Best Practices for Trusts, Trustees & Beneficiaries

/Best Practices for Trusts, Trustees & Beneficiaries

How to Give Powers to Trust Beneficiaries

Being named a trust beneficiary brings the prospect of receiving wealth.  Nevertheless, beneficiaries may feel resentment — not at being beneficiaries, but at lacking control over the trust. While some limitations on the powers of beneficiaries may have been imposed for good reasons, other restrictions may not be necessary. By including beneficiaries in a trust’s governance, one can also improve the long-term financial stewardship. Thus, when designing trusts, estate planners should explore with clients what powers can appropriately be given to beneficiaries. Two case studies are discussed where powers were given to beneficiaries.

By | September 25th, 2017|Best Practices for Trusts, Trustees & Beneficiaries|

The Beneficiary Controlled/Directed Trust (AKA Inheritor’s Trust) Through the Lens of Purposeful Planning

Date: December 20, 2016 Speaker: John A. Warnick, Esq., Founder, Purposeful Planning Institute This call will be a helpful overview of the positive ways in which we can involve adult children in the planning process to give them an opportunity to create what the Oshins (Dick and his son Steve) and Noel Ice have copyrighted in 2006 as the Inheritor's Trust. We'll be discussing creative ways to describe features of a Purposeful Beneficiary-Controlled/Directed Trust such as the "My Trust Becomes Your Trust" concept, the Friendly Trustee (also referred to as Independent Trustees and Generative Trustees), the "Two Key" System for Total Control and Flexibility and the importance of thoughtfully creating a discretionary distribution model.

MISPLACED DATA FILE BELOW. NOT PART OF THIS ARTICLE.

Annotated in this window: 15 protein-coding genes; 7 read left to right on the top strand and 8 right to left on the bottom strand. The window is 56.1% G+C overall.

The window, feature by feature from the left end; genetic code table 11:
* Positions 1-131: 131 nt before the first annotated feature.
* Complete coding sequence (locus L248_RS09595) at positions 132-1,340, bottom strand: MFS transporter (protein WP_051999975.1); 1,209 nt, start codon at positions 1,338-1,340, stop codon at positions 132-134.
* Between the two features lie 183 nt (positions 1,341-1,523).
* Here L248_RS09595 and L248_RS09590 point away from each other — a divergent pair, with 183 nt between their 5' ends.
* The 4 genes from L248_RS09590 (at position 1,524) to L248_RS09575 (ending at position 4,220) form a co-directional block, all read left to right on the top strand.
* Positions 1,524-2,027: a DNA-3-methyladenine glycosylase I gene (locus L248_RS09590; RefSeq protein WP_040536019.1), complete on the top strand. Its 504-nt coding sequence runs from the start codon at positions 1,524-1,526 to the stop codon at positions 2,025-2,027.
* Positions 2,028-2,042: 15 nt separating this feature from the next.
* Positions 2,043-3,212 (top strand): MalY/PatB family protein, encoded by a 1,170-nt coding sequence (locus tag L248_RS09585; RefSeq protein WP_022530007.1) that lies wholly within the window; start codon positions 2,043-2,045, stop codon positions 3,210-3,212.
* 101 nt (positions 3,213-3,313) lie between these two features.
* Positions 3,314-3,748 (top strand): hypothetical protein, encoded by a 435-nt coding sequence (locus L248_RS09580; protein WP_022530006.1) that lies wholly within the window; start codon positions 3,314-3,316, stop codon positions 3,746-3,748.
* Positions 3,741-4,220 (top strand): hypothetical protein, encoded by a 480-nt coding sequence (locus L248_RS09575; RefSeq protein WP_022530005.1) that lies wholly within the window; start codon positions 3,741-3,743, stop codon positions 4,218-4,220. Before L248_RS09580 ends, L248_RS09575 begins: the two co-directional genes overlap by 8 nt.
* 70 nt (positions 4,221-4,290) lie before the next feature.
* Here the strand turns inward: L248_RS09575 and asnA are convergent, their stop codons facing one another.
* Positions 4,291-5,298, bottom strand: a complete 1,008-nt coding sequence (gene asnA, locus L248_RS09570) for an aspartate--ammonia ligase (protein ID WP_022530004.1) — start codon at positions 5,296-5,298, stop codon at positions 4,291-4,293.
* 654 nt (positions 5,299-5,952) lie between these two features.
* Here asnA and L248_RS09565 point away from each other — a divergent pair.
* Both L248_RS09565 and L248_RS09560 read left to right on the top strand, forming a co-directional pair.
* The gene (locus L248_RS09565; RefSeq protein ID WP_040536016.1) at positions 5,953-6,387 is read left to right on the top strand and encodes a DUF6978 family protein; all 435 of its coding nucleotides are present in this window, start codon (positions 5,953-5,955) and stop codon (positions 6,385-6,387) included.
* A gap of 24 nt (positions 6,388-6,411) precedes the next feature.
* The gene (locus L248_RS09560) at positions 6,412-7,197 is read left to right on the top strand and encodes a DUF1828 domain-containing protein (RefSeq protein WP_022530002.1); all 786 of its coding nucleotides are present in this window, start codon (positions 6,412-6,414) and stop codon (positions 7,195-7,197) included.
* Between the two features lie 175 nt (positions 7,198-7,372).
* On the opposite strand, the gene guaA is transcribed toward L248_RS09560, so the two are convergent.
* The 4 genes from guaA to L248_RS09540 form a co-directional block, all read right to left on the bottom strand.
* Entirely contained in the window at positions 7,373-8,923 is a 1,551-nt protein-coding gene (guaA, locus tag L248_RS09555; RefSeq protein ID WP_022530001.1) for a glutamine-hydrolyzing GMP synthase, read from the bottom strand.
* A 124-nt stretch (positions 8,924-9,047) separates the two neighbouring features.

Creating Legacies of Significance

Date: December 6, 2016 Guest Speaker: Michael G. Stuart, JD, CPA, Attorney & Counselor at Law, The Stuart Legacy Alliance, LLC In this program we discuss a different paradigm for the transfer of wealth that seeks to enhance family relationships. Traditional wealth planners, accountants, attorneys and others have ‘taught’ us the ‘proper’ methods of planning. This new and informative presentation suggests that by changing the paradigm of how we look at planning, we can move the discussion forward. By helping clients capture their values and goals, it provides a unique and holistic way to address the issues of the family so that transition is something to be cherished and celebrated. The focus shifts from strategies and tactics to a collaborative, value driven model that allows families to accumulate and enjoy the wealth without destroying relationships and still maintain integrity and the ability to make a meaningful impact on the family and community.

Children’s Emergency Response Planning–Filling the Gaps in Care for Children in our Estate Plans

Date: November 8, 2016 Guest Speaker: Martha Hartney, JD, CEO and Founding Principle, CHERP LLC For hundreds of years, estate planners have served the elder market, rarely having to address the unique needs of families with children at home. With the advancing age of first time parents, democratization of technology, the growing awareness of the need for planning for families, estate planners are taking a closer look at what excellent legal care for children looks like. On this call, estate planner Martha Hartney, co-founder of CHERP™, the Children's Emergency Response Plan, will share the legal framework families live in so we know how to help our clients with kids at home make sure to seamlessly transfer legal authority for their children to their chosen delegates rather than allow government authorities to intervene in the family unit. Excerpts are optional hand-crafted summaries of your content that can be used in your theme. Learn more about manual excerpts.